MOSCOW (AP) -- Nearly 33 years later, a Centrowitz family member finally stepped inside Luzhniki Stadium and started a major race.
With a freshly buzzed haircut, Matthew Centrowitz easily advanced out of his first-round 1,500-meter heat at the world championships on Wednesday, taking a couple of laps that his father never got to run.
For the senior Centrowitz, his son's presence in the Russian capital almost seemed full circle since the U.S. boycott of the 1980 Moscow Olympics prevented him from racing in the 5,000 meters at the same stadium.
And for the son, his fast trip around the track felt like he was running for them both.
In a way, he was.
Leading up to the race, Centrowitz couldn't help but think of his father and what he possibly could've accomplished had he competed in Moscow all those years ago at the Olympics.
"He missed his chance of competing well, because he was running well that year," said the younger Centrowitz, who was a surprise bronze medalist at the 2011 worlds in South Korea. "It's a little weird thinking about that coming in."
The elder Centrowitz thought about attending the worlds so he could share the moment with his son. He just couldn't get on that plane.
No, not because of any bitterness -- "I really don't visit that memory too much," he said in a phone interview -- but rather due to his commitments at work. He's the longtime track and cross-country coach at American University in Washington and had to host potential recruits this week.
"This is still very cool, whether I'm there in the stands or not," said Centrowitz, who planned to watch every step of his son's races despite the eight-hour time difference. "That's my son, and it's track -- two great things."
Back in his day, the elder Centrowitz was quite an accomplished runner, qualifying for the 1976 Olympics in Montreal.
"Got knocked out so dang early, though," he said.
Then the next season, he led the University of Oregon to an NCAA cross-country title.
The father would've been in the hunt for a medal in Moscow had the U.S. participated. He was in that good of shape.
The decision by President Jimmy Carter to boycott came after the Soviet invasion of Afghanistan and caused lingering bitterness between the two countries for years.
There's no lingering animosity with the elder Centrowitz.
"My life goes way beyond my Olympic experience," the dad said. "My running experiences go far beyond the Olympics. I love the sport, even without Olympics.
"I moved on, because you can't be stuck. Athletically, sure, there are certain things you always wonder about. But to do other things in life, you've got to let it go."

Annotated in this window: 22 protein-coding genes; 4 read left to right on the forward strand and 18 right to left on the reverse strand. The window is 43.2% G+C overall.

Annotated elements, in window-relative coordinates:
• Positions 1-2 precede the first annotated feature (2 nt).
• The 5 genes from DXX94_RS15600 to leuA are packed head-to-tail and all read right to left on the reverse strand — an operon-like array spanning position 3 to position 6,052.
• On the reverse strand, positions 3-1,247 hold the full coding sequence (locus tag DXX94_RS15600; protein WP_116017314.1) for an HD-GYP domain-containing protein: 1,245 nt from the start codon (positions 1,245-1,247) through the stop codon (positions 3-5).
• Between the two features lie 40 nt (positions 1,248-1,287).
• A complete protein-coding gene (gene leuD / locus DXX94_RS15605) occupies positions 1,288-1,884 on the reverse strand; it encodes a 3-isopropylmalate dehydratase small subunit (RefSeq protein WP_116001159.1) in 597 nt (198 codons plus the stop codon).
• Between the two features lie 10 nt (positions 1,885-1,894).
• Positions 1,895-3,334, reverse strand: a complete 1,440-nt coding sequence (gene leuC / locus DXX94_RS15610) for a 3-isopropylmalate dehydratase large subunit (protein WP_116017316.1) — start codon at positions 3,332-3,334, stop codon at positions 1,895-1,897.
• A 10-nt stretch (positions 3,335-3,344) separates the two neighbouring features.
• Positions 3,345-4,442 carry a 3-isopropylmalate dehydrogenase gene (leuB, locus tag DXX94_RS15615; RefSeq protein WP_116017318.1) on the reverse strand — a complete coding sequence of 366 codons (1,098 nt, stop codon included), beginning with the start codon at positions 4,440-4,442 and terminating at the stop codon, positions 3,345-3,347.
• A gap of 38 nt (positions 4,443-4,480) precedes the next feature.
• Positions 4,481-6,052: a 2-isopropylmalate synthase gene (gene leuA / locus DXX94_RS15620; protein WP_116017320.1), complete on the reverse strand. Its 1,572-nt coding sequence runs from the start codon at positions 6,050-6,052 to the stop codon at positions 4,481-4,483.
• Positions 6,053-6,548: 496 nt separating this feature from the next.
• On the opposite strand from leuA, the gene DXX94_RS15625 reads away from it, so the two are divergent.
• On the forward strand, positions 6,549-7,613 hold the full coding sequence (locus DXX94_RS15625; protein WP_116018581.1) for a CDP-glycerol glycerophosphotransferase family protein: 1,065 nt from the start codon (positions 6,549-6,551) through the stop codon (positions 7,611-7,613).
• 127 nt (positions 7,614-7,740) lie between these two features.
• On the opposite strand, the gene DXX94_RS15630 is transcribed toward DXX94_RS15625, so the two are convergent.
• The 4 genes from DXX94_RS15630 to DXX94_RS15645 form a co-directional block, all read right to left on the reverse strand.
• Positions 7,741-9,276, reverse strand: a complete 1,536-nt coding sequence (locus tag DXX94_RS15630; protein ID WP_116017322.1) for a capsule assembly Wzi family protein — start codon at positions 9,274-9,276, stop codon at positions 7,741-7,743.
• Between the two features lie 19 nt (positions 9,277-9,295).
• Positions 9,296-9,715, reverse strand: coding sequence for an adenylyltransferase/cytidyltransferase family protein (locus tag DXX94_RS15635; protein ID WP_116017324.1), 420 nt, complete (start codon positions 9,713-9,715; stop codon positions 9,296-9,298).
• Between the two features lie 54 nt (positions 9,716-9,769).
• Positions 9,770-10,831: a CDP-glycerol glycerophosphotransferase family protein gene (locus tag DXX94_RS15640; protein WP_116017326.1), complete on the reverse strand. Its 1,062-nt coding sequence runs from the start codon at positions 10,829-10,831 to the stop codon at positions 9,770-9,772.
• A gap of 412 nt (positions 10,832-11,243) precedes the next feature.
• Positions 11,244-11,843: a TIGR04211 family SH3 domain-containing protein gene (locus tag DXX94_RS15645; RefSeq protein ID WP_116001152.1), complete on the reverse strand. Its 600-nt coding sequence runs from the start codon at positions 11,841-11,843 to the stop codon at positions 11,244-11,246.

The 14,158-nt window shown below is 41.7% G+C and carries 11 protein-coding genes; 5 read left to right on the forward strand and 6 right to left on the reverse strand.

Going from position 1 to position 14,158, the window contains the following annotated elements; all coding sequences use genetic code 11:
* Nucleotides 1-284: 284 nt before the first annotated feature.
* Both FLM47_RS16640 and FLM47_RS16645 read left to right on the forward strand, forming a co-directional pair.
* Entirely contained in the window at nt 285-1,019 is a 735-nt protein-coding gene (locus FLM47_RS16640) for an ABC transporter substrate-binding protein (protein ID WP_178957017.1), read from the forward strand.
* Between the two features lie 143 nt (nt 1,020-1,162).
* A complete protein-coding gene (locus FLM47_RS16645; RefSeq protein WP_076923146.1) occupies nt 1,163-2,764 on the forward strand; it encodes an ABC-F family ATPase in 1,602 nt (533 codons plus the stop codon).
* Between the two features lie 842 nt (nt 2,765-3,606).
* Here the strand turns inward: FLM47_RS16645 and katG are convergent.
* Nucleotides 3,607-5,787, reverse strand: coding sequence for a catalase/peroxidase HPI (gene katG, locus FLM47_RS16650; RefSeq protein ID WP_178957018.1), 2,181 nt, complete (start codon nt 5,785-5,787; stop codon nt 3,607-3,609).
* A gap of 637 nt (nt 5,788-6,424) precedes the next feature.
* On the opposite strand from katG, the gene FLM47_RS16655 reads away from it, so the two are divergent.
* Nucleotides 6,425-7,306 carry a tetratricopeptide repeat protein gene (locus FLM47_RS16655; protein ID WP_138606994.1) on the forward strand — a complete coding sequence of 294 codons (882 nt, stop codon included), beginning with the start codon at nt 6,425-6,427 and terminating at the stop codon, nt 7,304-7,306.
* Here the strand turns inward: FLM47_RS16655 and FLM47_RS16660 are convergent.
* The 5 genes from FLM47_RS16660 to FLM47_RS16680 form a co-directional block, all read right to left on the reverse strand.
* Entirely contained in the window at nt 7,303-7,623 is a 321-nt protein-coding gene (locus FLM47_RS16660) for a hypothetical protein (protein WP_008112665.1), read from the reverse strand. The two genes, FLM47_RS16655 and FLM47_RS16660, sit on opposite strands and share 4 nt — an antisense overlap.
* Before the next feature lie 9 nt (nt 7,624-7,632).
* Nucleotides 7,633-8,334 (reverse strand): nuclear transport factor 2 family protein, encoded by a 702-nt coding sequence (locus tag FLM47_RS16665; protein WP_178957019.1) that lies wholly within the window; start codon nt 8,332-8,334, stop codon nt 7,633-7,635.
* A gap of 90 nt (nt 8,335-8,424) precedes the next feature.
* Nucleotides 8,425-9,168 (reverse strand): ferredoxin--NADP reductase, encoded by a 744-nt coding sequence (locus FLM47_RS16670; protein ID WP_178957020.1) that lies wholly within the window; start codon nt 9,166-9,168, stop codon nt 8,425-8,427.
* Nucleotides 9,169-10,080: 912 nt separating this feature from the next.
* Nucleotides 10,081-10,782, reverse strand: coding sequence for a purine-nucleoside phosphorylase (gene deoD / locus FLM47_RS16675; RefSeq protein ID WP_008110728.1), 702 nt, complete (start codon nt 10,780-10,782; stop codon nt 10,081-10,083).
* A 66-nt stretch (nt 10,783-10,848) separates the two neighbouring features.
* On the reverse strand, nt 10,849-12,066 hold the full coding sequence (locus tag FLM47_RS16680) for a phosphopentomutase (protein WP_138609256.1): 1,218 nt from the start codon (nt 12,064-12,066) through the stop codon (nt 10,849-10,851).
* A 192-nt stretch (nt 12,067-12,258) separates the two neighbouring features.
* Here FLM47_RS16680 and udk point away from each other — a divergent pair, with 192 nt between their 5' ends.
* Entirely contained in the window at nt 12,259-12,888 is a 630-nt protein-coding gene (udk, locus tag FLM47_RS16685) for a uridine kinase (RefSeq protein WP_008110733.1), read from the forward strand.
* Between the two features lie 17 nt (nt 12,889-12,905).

These days, the words "Olympics" and "boycott" are being linked again with the Winter Games in Sochi on the horizon. Such talk stems from the anti-gay legislation in Russia, which the country's president, Vladimir Putin, signed into law in June.
It's triggered calls for a boycott of the games from celebrities to activists.
"I almost fell off the couch when I first heard talk of that," the elder Centrowitz said. "I can't believe they think that's the smart way to solve it. The last thing you want to see is another athlete to be taken away from what they do because of politics. I hope that never happens to anyone else."
Running seems to, well, run in the Centrowitz family.
The older Centrowitz was a high school star in New York City, setting numerous state records, before heading off to Oregon and embarking on a pro career.
He married Beverly, who ran track at Hunter College in New York and was inducted into the school's Hall of Fame. And their daughter Lauren was an eight-time All-America at Stanford University.
Then there's Matthew, who followed in his father's footsteps all the way to Oregon.
Once there, he gauged his progress not against his dad but through the late Steve Prefontaine, an iconic figure in track.
Then again, what Oregon distance runner doesn't?
Centrowitz certainly looked cool and composed in his opening race, but needed a strong kick at the end to move up into qualifying position.
"It was a rust-buster," the younger Centrowitz said. "I always look at the first round as one of the tougher ones, getting going and stuff like that."
About six years ago, the elder Centrowitz went to Moscow to visit a friend and toured all the tourist attractions. But he didn't go near the stadium.
"Didn't need to see that," he explained. "Sometimes, things out of your control interfere. You have injuries that don't make sense -- a bicycle can run over you or a dog can trip you. It's a cruel sport.
"But I have a great life. Being involved in track, it's Disneyland compared to Wall Street or something else. There are a million stories I can tell you about track. I think if you talk to my children they will tell you they love track, too, love being around track people and they love running. And really, what's better than that?"